With its crystal-clear waters teeming with colorful corals and sweeping coastal cliffs giving way to sandy beaches and secluded coves, the Bodrum Peninsula (Bodrum Yarımada) is one of Turkey’s most scenic destinations, stretching for 174 km along the northwestern Aegean coast. Bodrum, built on the site of the ancient city of Halicarnassus, is the main gateway to the region and the most developed of its towns. Legions of tourists are steadily drawn to Bodrum’s lively waterfront and numerous archaeological gems, including the ruins of one of the seven wonders of the ancient world, the Mausoleum at Halicarnassus.
Touring the peninsula makes a popular day or multi-day trip from Bodrum. Heading west along the coast, the bustle of city life soon gives way to sleepy fishing villages, hilltops capped with whitewashed windmills and ancient olive groves. There’s plenty to see and do around the peninsula - explore the underwater ruins of ancient Myndos in Gümüslük; take a boat cruise around the islands; try your hand at windsurfing in Akyarlar or Bitez; or escape the crowds for the pristine beaches of Yalikavak, Torba and Türkbükü on the peninsula’s north coast.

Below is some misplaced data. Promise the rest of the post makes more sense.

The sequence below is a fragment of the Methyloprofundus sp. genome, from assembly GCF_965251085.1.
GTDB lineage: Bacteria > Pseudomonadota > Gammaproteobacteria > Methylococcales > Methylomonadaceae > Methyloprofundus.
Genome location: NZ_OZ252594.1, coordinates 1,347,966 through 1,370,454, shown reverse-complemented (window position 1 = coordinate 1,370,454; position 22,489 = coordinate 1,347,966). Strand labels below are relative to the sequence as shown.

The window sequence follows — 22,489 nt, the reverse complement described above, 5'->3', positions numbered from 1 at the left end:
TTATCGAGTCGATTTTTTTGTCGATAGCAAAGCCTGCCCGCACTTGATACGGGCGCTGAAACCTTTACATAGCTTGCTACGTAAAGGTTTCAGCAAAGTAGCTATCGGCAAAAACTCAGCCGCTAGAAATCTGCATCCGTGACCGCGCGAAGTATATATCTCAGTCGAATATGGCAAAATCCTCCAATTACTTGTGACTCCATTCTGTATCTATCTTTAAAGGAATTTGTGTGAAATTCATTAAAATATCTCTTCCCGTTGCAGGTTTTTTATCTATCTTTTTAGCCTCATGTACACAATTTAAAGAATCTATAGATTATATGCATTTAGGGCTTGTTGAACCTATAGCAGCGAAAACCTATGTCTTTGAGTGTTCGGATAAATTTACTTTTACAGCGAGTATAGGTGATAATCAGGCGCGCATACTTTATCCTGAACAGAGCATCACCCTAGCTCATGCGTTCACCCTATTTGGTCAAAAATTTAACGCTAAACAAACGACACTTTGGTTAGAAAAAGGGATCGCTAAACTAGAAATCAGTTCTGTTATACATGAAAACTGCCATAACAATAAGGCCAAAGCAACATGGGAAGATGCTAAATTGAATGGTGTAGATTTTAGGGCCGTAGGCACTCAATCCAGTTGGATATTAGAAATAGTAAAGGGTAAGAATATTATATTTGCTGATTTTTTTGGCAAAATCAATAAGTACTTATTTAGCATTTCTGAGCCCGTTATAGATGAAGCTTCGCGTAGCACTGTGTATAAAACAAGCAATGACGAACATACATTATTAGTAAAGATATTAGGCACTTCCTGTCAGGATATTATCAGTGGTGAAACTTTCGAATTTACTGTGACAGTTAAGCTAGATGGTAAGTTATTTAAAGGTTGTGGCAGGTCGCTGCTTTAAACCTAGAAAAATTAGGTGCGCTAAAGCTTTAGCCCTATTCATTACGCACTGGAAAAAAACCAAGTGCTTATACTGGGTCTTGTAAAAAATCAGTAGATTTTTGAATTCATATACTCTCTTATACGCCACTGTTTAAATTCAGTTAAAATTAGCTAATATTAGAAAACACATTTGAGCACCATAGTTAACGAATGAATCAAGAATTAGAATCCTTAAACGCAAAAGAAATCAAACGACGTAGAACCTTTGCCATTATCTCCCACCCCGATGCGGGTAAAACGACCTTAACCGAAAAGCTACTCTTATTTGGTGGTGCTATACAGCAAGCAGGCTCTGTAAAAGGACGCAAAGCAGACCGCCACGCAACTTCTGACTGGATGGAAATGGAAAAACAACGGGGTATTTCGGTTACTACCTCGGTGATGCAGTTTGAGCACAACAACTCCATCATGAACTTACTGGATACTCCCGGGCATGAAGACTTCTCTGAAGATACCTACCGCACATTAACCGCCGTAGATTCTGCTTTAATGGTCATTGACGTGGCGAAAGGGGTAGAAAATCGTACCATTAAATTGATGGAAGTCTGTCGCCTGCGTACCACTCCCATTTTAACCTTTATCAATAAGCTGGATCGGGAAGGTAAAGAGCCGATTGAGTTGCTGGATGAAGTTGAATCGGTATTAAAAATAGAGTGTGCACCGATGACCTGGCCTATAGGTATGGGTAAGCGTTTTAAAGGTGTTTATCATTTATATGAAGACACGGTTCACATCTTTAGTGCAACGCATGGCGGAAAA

The Bodrum Peninsula lies on the southwestern coast of Turkey on the Aegean Sea. The peninsula’s principal airport is the Milas-Bodrum Airport, 30 minutes from central Bodrum, but visitors can also arrive by bus (about four hours from Izmir), ferry or cruise ship.